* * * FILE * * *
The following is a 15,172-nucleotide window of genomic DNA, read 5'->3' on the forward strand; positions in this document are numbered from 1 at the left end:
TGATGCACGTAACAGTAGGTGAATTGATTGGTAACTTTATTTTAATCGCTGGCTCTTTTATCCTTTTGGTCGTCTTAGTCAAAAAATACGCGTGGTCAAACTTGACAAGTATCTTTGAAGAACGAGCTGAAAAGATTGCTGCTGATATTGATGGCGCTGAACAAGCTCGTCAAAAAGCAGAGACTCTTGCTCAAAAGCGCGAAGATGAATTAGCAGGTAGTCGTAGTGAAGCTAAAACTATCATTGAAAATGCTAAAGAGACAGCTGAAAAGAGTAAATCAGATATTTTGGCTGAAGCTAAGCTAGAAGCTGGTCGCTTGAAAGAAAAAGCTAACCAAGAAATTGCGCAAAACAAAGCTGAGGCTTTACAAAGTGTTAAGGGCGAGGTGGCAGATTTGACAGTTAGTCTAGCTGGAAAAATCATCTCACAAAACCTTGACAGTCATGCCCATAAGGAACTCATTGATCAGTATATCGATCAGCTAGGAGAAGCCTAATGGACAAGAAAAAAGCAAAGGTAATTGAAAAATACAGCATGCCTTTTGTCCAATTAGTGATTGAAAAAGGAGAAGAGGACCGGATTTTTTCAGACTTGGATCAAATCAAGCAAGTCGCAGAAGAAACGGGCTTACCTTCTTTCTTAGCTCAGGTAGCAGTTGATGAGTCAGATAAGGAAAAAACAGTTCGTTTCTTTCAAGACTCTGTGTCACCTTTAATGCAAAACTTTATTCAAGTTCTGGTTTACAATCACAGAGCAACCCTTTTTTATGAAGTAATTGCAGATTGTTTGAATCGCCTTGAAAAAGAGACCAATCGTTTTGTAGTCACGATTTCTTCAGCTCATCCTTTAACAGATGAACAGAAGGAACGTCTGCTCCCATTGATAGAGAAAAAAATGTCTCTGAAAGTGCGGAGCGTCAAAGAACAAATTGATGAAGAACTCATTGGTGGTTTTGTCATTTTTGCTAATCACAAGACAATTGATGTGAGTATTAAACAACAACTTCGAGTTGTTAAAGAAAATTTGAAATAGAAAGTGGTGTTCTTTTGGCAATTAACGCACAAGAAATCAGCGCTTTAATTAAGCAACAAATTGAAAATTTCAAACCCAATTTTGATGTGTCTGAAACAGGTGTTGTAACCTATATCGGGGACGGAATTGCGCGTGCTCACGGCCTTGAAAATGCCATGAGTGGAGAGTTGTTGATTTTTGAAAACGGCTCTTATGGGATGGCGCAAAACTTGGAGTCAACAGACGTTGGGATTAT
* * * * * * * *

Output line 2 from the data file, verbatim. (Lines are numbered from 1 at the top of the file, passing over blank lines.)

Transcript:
TGATGCACGTAACAGTAGGTGAATTGATTGGTAACTTTATTTTAATCGCTGGCTCTTTTATCCTTTTGGTCGTCTTAGTCAAAAAATACGCGTGGTCAAACTTGACAAGTATCTTTGAAGAACGAGCTGAAAAGATTGCTGCTGATATTGATGGCGCTGAACAAGCTCGTCAAAAAGCAGAGACTCTTGCTCAAAAGCGCGAAGATGAATTAGCAGGTAGTCGTAGTGAAGCTAAAACTATCATTGAAAATGCTAAAGAGACAGCTGAAAAGAGTAAATCAGATATTTTGGCTGAAGCTAAGCTAGAAGCTGGTCGCTTGAAAGAAAAAGCTAACCAAGAAATTGCGCAAAACAAAGCTGAGGCTTTACAAAGTGTTAAGGGCGAGGTGGCAGATTTGACAGTTAGTCTAGCTGGAAAAATCATCTCACAAAACCTTGACAGTCATGCCCATAAGGAACTCATTGATCAGTATATCGATCAGCTAGGAGAAGCCTAATGGACAAGAAAAAAGCAAAGGTAATTGAAAAATACAGCATGCCTTTTGTCCAATTAGTGATTGAAAAAGGAGAAGAGGACCGGATTTTTTCAGACTTGGATCAAATCAAGCAAGTCGCAGAAGAAACGGGCTTACCTTCTTTCTTAGCTCAGGTAGCAGTTGATGAGTCAGATAAGGAAAAAACAGTTCGTTTCTTTCAAGACTCTGTGTCACCTTTAATGCAAAACTTTATTCAAGTTCTGGTTTACAATCACAGAGCAACCCTTTTTTATGAAGTAATTGCAGATTGTTTGAATCGCCTTGAAAAAGAGACCAATCGTTTTGTAGTCACGATTTCTTCAGCTCATCCTTTAACAGATGAACAGAAGGAACGTCTGCTCCCATTGATAGAGAAAAAAATGTCTCTGAAAGTGCGGAGCGTCAAAGAACAAATTGATGAAGAACTCATTGGTGGTTTTGTCATTTTTGCTAATCACAAGACAATTGATGTGAGTATTAAACAACAACTTCGAGTTGTTAAAGAAAATTTGAAATAGAAAGTGGTGTTCTTTTGGCAATTAACGCACAAGAAATCAGCGCTTTAATTAAGCAACAAATTGAAAATTTCAAACCCAATTTTGATGTGTCTGAAACAGGTGTTGTAACCTATATCGGGGACGGAATTGCGCGTGCTCACGGCCTTGAAAATGCCATGAGTGGAGAGTTGTTGATTTTTGAAAACGGCTCTTATGGGATGGCGCAAAACTTGGAGTCAACAGACGTTGGGATTAT